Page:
International food court

Pah Du and Mu Naw serve up Pad Thai at Family Thai at the West Side Bazaar.
  • By buffalomagazine
  • updated 9:43 AM , June 16, 2015

Feel like going around the world without suffering from jet lag, currency exchange headaches
and long Customs lines?

You’re in luck.

A potpourri of palate-pleasing cuisine from exotic locales such as Burma, Ethiopia, Sudan, Thailand and China, to name a few, is served from a true international food court inside the West Side Bazaar at 25 Grant Street on Buffalo’s West Side. The food is prepared and served by newly-minted Buffalonians: many of them resettled refugees from Africa and the Middle East. The Bazaar provides a first step into U.S. entrepreneurism, where they can learn how to operate their own business in a non-competitive environment.

Zelalem Gemmeda is the force behind Abyssinia Ethiopian Cuisine.

Zelalem Gemmeda is the force behind Abyssinia Ethiopian Cuisine.

Open since March 2011, the Bazaar is a cross between a business incubator and a town square, offering built-in socializing for business owners and local patrons.

The food choices are as varied as the countries of origin; everything from soup to Nutella crepes can be enjoyed for modest prices, generally topping out at $10 or $15 for a generous meal.

Burmese vendors ladle out Mohinga — rice noodle and fish soup — the national dish of the country. Other popular choices include curry pork with noodles and and Owno Koksware, a chicken coconut soup. A Sunday brunch featuring Ethiopian food is available, while combo platters — meats, vegetables, poultry — presented atop Ethiopian injera, a spongy
flatbread base, are a menu staple.

Vendors from Japan dish up both savory and sweet crepes. The fillings range from ground chicken, eggs and spices to fruit, Nutella or jam. Dosas, which are similar to crepes except made with a batter of lentils and rice, are made to order for a lighter meal.

Pad Thai and variations of the classic Thai dish are available at the market, as are sushi, Laotian sesame cookies, bubble tea and authentic African coffee. And a lot more, especially if you like to experiment.

As they serve signature dishes from their countries of origin, learning the ropes of running a successful venture is also on the menu for these business owners. “Each vendor here is paired with a mentor to help grow their business,” explained Elise Roberts, assistant manager at the Bazaar.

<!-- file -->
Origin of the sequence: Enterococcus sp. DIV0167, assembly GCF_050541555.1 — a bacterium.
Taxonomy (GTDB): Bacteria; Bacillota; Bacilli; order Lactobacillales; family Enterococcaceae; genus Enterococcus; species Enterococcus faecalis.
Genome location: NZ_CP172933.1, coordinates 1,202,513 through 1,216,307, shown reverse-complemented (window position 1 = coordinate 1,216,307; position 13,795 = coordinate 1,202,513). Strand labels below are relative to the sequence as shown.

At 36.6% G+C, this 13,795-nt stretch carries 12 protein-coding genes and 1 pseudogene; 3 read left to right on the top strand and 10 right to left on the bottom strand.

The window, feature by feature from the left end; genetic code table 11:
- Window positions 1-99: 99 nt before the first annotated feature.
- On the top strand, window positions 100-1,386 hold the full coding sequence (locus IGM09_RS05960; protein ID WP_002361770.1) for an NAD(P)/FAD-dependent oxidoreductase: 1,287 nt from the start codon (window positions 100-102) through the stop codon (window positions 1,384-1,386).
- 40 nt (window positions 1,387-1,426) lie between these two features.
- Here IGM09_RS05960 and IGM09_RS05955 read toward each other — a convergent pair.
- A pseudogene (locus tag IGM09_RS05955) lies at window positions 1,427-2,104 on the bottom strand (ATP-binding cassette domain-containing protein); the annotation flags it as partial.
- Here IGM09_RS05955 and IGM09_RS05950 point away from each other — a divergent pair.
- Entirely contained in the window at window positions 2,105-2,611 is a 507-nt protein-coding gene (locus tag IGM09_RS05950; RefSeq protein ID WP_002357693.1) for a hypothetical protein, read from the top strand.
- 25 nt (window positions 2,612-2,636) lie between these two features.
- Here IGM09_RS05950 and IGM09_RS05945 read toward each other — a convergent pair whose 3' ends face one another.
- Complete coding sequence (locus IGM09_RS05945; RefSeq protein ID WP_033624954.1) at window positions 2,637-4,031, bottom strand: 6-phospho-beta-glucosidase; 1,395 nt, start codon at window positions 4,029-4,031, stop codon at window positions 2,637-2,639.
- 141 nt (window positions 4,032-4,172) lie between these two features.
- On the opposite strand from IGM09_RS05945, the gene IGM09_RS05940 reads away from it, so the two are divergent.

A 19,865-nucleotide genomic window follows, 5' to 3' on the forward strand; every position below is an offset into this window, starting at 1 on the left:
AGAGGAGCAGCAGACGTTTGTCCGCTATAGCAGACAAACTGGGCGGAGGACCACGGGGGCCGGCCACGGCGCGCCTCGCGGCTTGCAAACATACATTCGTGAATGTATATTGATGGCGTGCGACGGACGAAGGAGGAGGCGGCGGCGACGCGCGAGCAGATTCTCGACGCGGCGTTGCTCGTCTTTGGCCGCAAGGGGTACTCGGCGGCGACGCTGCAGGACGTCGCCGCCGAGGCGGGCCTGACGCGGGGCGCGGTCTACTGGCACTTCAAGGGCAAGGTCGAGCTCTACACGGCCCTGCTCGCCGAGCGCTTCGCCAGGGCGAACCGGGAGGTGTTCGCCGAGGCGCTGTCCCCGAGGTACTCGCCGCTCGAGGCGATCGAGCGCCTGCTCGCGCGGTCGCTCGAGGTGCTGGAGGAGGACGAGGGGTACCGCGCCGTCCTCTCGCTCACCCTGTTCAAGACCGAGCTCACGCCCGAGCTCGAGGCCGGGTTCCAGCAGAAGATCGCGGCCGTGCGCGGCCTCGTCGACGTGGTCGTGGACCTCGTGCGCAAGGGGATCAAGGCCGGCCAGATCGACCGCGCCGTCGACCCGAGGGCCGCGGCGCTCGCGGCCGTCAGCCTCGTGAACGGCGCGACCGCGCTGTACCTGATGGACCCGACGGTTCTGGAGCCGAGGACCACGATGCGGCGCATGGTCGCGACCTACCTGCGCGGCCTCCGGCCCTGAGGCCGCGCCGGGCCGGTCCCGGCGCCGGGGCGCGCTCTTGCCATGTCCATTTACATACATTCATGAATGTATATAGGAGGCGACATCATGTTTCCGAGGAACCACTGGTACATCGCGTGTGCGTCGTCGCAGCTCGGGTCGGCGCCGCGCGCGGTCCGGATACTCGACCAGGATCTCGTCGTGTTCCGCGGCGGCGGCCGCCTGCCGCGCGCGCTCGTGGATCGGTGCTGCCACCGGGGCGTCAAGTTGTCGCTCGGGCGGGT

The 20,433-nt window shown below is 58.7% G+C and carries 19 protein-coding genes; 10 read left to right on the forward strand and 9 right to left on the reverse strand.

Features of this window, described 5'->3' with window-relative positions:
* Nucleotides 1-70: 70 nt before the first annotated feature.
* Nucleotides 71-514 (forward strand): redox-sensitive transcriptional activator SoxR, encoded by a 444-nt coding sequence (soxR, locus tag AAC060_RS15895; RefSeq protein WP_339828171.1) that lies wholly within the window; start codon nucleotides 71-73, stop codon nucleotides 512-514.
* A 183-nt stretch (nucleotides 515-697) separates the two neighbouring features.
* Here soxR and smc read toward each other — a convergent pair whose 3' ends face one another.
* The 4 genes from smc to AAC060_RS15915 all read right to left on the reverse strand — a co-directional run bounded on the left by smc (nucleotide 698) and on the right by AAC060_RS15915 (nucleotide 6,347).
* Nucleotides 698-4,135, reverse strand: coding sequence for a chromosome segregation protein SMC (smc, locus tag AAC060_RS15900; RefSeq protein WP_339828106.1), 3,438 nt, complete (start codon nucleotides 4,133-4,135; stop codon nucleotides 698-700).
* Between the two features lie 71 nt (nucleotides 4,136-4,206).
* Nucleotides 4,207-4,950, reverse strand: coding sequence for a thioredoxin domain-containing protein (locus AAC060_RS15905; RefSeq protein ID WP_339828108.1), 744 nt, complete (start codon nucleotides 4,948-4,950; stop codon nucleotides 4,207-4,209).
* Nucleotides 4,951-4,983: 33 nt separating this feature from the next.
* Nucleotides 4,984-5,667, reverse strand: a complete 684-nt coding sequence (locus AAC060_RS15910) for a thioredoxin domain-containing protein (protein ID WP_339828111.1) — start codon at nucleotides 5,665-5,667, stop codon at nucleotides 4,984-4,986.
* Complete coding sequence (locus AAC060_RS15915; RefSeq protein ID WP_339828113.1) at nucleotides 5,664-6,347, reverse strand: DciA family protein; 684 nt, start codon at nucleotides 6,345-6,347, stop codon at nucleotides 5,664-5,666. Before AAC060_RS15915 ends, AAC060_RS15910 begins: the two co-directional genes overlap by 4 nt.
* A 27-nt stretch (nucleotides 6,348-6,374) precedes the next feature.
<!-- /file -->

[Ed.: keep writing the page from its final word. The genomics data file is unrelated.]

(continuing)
“The background of the mentors runs the gamut from corporate individuals who have been in the business world for 30 years to people who are entrepreneurs themselves. They share a passion for helping others; they are willing and patient,” said Ben Bissel, executive director of Westminster Economic Development Initiative (WEDI), an agency that helps operate the Bazaar. “The goal is to help people make a sustainable living.”

A combination plate at Abyssinia is served atop Ethiopian injera, a spongy flatbread.

A combination plate at Abyssinia is served atop Ethiopian injera, a spongy flatbread.

Roberts experienced a different culture when she worked for a short time in Rwanda. Bissel, too, has traveled extensively, giving him an understanding of the challenges inherent in a Bazaar that includes people from countries that aren’t necessarily friendly. “It’s really exciting to see different cultures interacting with one another,” said Roberts.

“We’ve had vendors that came from rival tribes who end up running their businesses in adjacent stalls. They have learned how to co-exist and develop friendships,” Roberts said.

In the short time that this unique marketplace has been open, Bissel said that 17 vendors have graduated from the Bazaar and launched their own separate businesses. These also include clothing, jewelry and gift item retailers who share Bazaar space with the food purveyors.

Soe Maung Maung prepares Burmese cuisine at Kyel Sein Hein at West Side Bazaar.

Soe Maung Maung prepares Burmese cuisine at Kyel Sein Hein at West Side Bazaar.

Global Villages and Global Chic, owned by Louise Sano, a Rwandan native, opened on Grant Street. Martha Sosa started a catering business, Pure Peru, after learning the necessary business skills at the Bazaar. Jolie’s Traditional Chinese Food relocated to the Horsefeathers Market.

Bissel said the next step in the evolution of the Bazaar is to create a catering business, which WEDI will help promote through the use of social media. “What could be better than having a variety of food from so many countries in your own backyard?”

Brenda Alesii is a freelance writer and host of “Brenda’s Bites” radio show, which airs at 10:30 a.m. Sunday morning on ESPN 1520.

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